- Flip Test: Consists of two separate, independent single sided tests on a universal grid. Testing one side and then the other. Unless a significant number of points are tested during both tests it can be a very inaccurate method.
- High Pot Test: Refers to high voltage potential testing to check for high resistance continuity or leakage between ground and power planes. DC voltages in the 500 to 1000 volt ranges are used for a specified dwell time.
- Impedance: The design of a circuit and the frequency of the current passing through it have various affects on the alternating current passing through it. The combination of these effects and the resistance of the conductor is called impedance.
- Impedance Control Test: A device called a TDR (Time Domain Reflectometer) is used to check circuits to determine if they are within expected tolerances. Conductor length, spacing, width, height and separation affect the impedance.
- In Circuit Test: Test performed after components are installed – a check for shorts or opens caused during assembly operations.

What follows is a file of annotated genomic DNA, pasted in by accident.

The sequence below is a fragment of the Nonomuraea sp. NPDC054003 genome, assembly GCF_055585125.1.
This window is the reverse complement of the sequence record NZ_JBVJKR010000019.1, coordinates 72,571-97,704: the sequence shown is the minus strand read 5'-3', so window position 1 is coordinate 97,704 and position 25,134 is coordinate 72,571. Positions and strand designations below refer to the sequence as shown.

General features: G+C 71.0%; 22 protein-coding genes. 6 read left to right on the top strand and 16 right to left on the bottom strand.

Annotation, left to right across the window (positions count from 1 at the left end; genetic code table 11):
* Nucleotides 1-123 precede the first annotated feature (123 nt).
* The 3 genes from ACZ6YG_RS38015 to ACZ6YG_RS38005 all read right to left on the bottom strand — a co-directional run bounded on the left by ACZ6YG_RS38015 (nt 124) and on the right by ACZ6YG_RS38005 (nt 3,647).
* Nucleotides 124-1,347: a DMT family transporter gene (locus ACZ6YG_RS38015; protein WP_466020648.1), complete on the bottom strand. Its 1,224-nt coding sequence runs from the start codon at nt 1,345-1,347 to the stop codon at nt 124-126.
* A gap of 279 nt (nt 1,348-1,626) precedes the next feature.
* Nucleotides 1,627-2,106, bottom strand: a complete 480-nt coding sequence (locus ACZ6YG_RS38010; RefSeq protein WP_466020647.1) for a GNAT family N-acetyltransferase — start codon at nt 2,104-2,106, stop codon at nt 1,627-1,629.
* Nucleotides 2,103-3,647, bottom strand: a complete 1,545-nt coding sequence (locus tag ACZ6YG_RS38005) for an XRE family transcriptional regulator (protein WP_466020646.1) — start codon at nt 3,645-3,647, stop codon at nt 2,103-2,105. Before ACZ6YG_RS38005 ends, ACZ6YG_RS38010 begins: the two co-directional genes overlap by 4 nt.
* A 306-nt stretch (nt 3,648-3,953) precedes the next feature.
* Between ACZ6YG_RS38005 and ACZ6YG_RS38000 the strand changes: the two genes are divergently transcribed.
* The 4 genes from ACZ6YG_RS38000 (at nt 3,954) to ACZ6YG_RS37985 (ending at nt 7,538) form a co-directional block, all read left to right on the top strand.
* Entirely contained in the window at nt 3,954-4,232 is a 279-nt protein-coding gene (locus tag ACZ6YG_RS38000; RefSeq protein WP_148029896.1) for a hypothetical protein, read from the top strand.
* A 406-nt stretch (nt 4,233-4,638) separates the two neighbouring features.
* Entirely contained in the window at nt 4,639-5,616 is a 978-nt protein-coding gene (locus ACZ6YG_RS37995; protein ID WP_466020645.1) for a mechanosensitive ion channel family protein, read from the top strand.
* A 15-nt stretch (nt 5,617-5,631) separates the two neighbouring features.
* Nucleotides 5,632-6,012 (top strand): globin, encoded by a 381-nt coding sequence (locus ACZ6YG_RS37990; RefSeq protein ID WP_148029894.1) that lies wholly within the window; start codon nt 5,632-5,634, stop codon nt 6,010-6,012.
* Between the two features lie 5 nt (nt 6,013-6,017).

- Isolated Land: A test point not connected to any other test point or net. Also called a single point net, singlet or no connect.
- Isolation Resistance: The resistance tolerance between the circuit board’s non-connected traces and/or lands.
- Land: A portion of a conductive pattern usually used for connection, component attachment or both. Surface mount pads, component hole pads, gold fingers etc.
- Leakage: Movement of current between two conductors that are not connected and therefore should be isolated by a minimum amount of resistance. Causes significant “noise” in the properties of the circuit board.
- Mid Net Point: A feature which is a not at either the termination or origin of an interconnecting network
- Net: An entire string of points or connections from the first source point to the last target point including lands and vias.
- Net List: A list of alpha-numeric locations, used to describe a group of two or more points that are electrically common
- Node: A connection point between a network and an off- the-board item like a component or test probe. See Land
- Opens Test: Check to make sure there is current flow from one “node” to the next for every net on the board, again by measuring the amount of resistance of the conductor.
- Optimized Net List Test: Check every “end of net” for all nets on the board and selected intermediate nodes on the board.
- Shorts Test: Check to make sure that NO current flows between separate nets by measuring the amount resistance between them.